[28 November 2006]
PopMatters Contributing Editor
2006 is a good year to be Diana Ross. I Love You, her first full-length album of new material since Every Day Is a New Day (1999), finds Ross in very fine form. In fact, she has not sounded this consistently good on record since 1991’s The Force Behind the Power. Her ever-distinct voice has developed a shimmering and voluptuous timbre. Amidst the personal travails of the past five years Ross has survived and, if anything, she possesses a stronger instrument for it. That’s the good news.
The not-so-good news is that I Love You continues a tired trend—the “covers” album. Thanks to Clive Davis and his success with Rod Stewart and Barry Manilow, covers albums are now the default mechanism to resuscitate record sales for veteran artists in a marketplace that’s more splintered than ever. If the following list is any indication, established black female vocalists are more susceptible to this concept than any other group of performers: Gladys Knight, Before Me (2006); Natalie Cole, Leavin’ (2006); Chaka Khan, ClassiKhan (2004); Patti LaBelle, Classic Moments (2005); Dionne Warwick, My Friends and Me (2006); Miki Howard, Pillow Talk (2006); and Vanessa Williams, Everlasting Love (2005). It appears that record companies are hesitant to match these artists with any material that isn’t already well-etched in the memories of music buyers. Diana Ross carries off her entry into the covers phenomenon with class and vivacity, but listeners will inevitably compare these songs to the original hit versions.
Ross, at least, has a theme that frames her song selection. I Love You was conceived as an album about love for all occasions. “I envisioned expressions of love through joyful celebrations, family gatherings and intimate moments. Know that…each song was chosen especially for you, for your love, for your family”, Ross writes in the liner notes. These “visions” range from a sumptuous version of Marvin Gaye’s “I Want You” (co-written by Ross’ late brother T-Boy) to a passionate and playful rendering of Jackie Wilson’s “To Be Loved”. Her source material stems mostly from tunes popularized by male artists in the 1960s and 1970s, and, with only a couple of exceptions, Ross doesn’t stray too far from the songs’ original arrangements.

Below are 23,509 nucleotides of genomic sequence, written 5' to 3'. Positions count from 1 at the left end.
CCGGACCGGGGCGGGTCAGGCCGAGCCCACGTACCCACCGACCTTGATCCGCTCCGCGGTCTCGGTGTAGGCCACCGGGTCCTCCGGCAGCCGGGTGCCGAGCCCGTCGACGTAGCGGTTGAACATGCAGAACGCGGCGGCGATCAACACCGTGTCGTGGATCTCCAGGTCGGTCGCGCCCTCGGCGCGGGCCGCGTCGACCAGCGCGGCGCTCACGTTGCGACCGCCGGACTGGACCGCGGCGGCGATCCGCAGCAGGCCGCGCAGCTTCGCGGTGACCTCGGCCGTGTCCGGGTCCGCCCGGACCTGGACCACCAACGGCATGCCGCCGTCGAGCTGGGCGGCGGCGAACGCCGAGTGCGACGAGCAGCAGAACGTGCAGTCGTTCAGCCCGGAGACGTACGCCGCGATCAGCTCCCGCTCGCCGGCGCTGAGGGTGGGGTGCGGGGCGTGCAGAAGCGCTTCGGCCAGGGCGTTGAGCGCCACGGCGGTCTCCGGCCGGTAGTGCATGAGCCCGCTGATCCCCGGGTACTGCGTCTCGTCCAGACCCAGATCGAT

However, playing it safe doesn’t necessarily work to Ross’ advantage. The few low points on I Love You are attributable to poor production choices. “This Magic Moment”, a hit in 1960 for The Drifters, and “More Today Than Yesterday”, by the rather obscure band The Spiral Staircase, suffer from anemic musical arrangements that sound lifted from karaoke tapes rather than from the sophisticated ears of producers Peter Asher and Steve Tyrell. No matter how much these songs are imbued with Ross’ enthusiasm, the synthesized horns mar any sense of musical authenticity.
The title track of the album, “I Love You (That’s All That Really Matters)”, is the one new composition solicited for the project. It begins nicely enough but wears out its welcome at 5:30. Less meandering is Ross’ performance on “What About Love”, from the Broadway musical The Color Purple. Here, the tenderness Ross brings to the song could melt even the iciest of hearts. It succeeds not only because Ross is likely the first pop artist to tackle “What About Love”, but because her reading of the lyrics is nuanced and heartfelt: “Is that me who’s floating away / lifted up to the clouds of your kiss / never felt nothing like this.” Without exaggerating, “What About Love” ranks among Ross’ finest work from her 45-year career.
The most daring moment on I Love You is a rollicking version of Queen’s “Crazy Little Thing Called Love”. With the assistance of Peter Asher, Ross transforms the original’s rockabilly arrangement into a boisterous marching-drum festivity. Queen guitarist Brian May gives Ross the ultimate blessing by laying down a solo on the track. Sandwiched between a laid-back cover of Bill Withers’ “Lovely Day” and an exquisite version of “Only You” by the Platters, “Crazy Little Thing Called Love” is charming in its unabashed bombast.
For moments like “Crazy Little Thing Called Love”, you can’t help but respect Diana Ross, even if, for instance, you prefer Joe Cocker’s version of “You Are So Beautiful” to hers. The woman still exudes a presence on record that is unmatched by artists more than half her age. I Love You won’t necessarily expand Ross’ audience—especially with no US release date in sight—but it does testify to her endearing zealousness to enchant and entertain.